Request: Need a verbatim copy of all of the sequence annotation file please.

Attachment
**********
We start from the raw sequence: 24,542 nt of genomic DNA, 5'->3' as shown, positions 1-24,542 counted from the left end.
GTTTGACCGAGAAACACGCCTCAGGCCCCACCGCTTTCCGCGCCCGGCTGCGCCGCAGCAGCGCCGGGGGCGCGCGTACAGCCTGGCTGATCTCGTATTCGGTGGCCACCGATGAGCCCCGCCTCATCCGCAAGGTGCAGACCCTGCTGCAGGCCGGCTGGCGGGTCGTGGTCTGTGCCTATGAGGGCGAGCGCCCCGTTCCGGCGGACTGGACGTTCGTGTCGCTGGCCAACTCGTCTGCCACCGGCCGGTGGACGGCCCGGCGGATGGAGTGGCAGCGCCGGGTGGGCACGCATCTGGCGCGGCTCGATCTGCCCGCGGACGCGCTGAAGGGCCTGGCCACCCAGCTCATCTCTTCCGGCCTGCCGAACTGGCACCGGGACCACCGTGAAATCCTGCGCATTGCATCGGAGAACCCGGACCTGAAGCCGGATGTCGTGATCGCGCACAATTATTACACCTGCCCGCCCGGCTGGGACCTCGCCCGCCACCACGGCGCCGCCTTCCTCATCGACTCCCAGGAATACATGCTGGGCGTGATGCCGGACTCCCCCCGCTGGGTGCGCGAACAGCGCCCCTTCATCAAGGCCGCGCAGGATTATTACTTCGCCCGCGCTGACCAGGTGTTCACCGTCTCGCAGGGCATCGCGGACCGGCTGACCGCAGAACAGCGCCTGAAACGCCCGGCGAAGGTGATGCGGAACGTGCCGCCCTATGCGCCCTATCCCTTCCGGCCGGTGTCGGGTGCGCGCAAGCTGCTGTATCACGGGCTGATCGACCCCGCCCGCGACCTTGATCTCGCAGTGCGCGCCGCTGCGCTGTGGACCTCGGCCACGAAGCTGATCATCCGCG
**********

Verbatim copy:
We start from the raw sequence: 24,542 nt of genomic DNA, 5'->3' as shown, positions 1-24,542 counted from the left end.
GTTTGACCGAGAAACACGCCTCAGGCCCCACCGCTTTCCGCGCCCGGCTGCGCCGCAGCAGCGCCGGGGGCGCGCGTACAGCCTGGCTGATCTCGTATTCGGTGGCCACCGATGAGCCCCGCCTCATCCGCAAGGTGCAGACCCTGCTGCAGGCCGGCTGGCGGGTCGTGGTCTGTGCCTATGAGGGCGAGCGCCCCGTTCCGGCGGACTGGACGTTCGTGTCGCTGGCCAACTCGTCTGCCACCGGCCGGTGGACGGCCCGGCGGATGGAGTGGCAGCGCCGGGTGGGCACGCATCTGGCGCGGCTCGATCTGCCCGCGGACGCGCTGAAGGGCCTGGCCACCCAGCTCATCTCTTCCGGCCTGCCGAACTGGCACCGGGACCACCGTGAAATCCTGCGCATTGCATCGGAGAACCCGGACCTGAAGCCGGATGTCGTGATCGCGCACAATTATTACACCTGCCCGCCCGGCTGGGACCTCGCCCGCCACCACGGCGCCGCCTTCCTCATCGACTCCCAGGAATACATGCTGGGCGTGATGCCGGACTCCCCCCGCTGGGTGCGCGAACAGCGCCCCTTCATCAAGGCCGCGCAGGATTATTACTTCGCCCGCGCTGACCAGGTGTTCACCGTCTCGCAGGGCATCGCGGACCGGCTGACCGCAGAACAGCGCCTGAAACGCCCGGCGAAGGTGATGCGGAACGTGCCGCCCTATGCGCCCTATCCCTTCCGGCCGGTGTCGGGTGCGCGCAAGCTGCTGTATCACGGGCTGATCGACCCCGCCCGCGACCTTGATCTCGCAGTGCGCGCCGCTGCGCTGTGGACCTCGGCCACGAAGCTGATCATCCGCG